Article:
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Pragmatic, honest

Editorial |

In proposing to ask the judicial and administrative authorities to accord legal sanction to regulated betting on sports event etc, the Law Commission has exposed the politically-correct but morally-hypocritical stance taken by those in power but out of touch with prevailing reality. A report being finalised for presentation to the apex court and the central government, takes the view that lawful but strictly regulated gambling and betting would help curb illegal practices that generate black money. It would also boost government revenues and generate employment.

The Commission estimates that unregulated betting annually generates about Rs 13,000 crore of black money which is channelised into a range of illegal activities, even terrorism. “If it is not possible to prevent such activities completely, strictly regulating these activities remains the only viable option. Regulated gambling would ensure early detection of fraud and money laundering,” the draft report says. Taking a highly pragmatic line the Commission has recommended that those who run sports betting gambling businesses should be licensed, money transfers cashless and gamblers must use their Aadhaar and PAN cards ~ that would be in keeping with other government action. The Commission was acting in pursuance of an apex court order mandating it to examine the issue of gambling on sport in the wake of the match-fixing scandal that had rocked the IPL in 2013. It opined that legalised betting “would enable appropriate authorities to keep a close eye on every single transaction made in this connection”. After studying the rules and systems in place in the several countries where betting has been legalised ~ the “odds” offered on election outcome are often more dependable than media-conducted forecast and exit polls ~ the Commission has advocated Parliament enacting a model law (betting is a state subject) clearly earmarking the distinction between games of “skill” and “chance”.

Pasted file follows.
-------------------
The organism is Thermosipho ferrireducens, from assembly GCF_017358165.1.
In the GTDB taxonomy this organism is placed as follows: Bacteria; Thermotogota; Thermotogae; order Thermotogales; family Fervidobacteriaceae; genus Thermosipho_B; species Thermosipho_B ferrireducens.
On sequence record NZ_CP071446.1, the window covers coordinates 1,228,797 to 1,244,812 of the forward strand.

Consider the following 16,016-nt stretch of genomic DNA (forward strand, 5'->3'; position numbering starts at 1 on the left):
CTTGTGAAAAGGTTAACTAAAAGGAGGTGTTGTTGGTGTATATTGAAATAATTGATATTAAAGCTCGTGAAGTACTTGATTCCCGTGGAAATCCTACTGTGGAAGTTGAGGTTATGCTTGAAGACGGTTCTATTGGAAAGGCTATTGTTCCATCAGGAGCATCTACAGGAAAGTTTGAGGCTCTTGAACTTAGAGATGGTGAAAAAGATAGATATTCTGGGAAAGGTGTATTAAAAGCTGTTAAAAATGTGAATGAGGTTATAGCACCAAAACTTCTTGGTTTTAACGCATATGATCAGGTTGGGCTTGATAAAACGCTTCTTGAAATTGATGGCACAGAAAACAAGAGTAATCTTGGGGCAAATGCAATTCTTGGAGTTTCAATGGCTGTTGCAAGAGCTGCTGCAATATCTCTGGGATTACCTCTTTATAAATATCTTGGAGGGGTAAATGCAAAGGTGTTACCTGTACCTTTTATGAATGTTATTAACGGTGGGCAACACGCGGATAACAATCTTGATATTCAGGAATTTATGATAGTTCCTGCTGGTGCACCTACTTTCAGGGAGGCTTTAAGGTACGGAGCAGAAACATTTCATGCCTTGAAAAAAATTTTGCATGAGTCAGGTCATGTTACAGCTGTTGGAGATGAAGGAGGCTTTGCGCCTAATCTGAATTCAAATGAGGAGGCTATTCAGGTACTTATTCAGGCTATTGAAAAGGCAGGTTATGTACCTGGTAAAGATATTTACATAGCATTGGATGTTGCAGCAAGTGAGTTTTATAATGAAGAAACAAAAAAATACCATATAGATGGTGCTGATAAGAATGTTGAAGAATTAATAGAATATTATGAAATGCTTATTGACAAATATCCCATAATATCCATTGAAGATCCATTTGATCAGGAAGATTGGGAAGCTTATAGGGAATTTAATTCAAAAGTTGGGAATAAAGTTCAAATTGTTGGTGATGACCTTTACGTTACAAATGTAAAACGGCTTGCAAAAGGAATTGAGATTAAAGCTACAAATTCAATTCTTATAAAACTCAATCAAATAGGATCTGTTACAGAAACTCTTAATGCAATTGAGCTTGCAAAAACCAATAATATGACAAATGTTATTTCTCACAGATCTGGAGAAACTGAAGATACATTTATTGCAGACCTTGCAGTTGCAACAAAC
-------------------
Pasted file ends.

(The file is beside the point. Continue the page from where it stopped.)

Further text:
It has also recommended rules that prohibit children from gambling and restrict high-stakes gambling to those with matching incomes. It even said consideration could be given to FDI in the “industry” in the states that permit casinos to facilitate the tourism and hospitality trade ~ all employment generating. While the Commission, perhaps the apex court, will appreciate the pragmatic and realistic “angles”, getting politicians on board will be a bet offered only on “long odds”. The political class is obsessed with regressive “inward thinking” and rejects a “modern” approach as a cultural assault by western degenerates. Visible proof of that is a hesitation to criticise strict “dry” laws in some states, even though the debilitating side-effects are no secret. While there can be no justification for a flourishing flesh-trade ~ the oldest profession in the world as some insist it is ~ prohibition and legalised betting are in an entirely different bracket. Provided our leaders have the guts to discard obsolete ideological blindfolds and “get real”.